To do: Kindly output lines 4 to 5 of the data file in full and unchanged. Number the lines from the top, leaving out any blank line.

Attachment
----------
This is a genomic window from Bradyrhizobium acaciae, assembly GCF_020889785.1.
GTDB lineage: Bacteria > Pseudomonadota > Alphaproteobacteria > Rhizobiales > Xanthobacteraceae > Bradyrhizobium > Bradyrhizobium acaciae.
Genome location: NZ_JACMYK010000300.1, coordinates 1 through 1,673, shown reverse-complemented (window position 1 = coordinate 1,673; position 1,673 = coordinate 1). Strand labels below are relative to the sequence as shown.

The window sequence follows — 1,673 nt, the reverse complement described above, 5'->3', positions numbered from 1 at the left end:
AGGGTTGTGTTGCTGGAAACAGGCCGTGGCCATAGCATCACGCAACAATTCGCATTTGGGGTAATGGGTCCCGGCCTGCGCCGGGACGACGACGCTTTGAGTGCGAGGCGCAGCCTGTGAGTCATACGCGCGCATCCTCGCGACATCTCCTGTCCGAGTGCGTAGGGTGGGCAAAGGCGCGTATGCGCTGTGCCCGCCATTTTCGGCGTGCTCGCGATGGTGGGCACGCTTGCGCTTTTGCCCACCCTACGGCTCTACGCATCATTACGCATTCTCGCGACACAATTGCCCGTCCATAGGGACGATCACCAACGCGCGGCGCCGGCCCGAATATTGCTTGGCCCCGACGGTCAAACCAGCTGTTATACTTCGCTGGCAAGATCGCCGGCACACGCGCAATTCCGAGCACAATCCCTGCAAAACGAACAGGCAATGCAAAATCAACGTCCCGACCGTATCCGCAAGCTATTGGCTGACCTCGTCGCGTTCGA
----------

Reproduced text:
The window sequence follows — 1,673 nt, the reverse complement described above, 5'->3', positions numbered from 1 at the left end:
AGGGTTGTGTTGCTGGAAACAGGCCGTGGCCATAGCATCACGCAACAATTCGCATTTGGGGTAATGGGTCCCGGCCTGCGCCGGGACGACGACGCTTTGAGTGCGAGGCGCAGCCTGTGAGTCATACGCGCGCATCCTCGCGACATCTCCTGTCCGAGTGCGTAGGGTGGGCAAAGGCGCGTATGCGCTGTGCCCGCCATTTTCGGCGTGCTCGCGATGGTGGGCACGCTTGCGCTTTTGCCCACCCTACGGCTCTACGCATCATTACGCATTCTCGCGACACAATTGCCCGTCCATAGGGACGATCACCAACGCGCGGCGCCGGCCCGAATATTGCTTGGCCCCGACGGTCAAACCAGCTGTTATACTTCGCTGGCAAGATCGCCGGCACACGCGCAATTCCGAGCACAATCCCTGCAAAACGAACAGGCAATGCAAAATCAACGTCCCGACCGTATCCGCAAGCTATTGGCTGACCTCGTCGCGTTCGA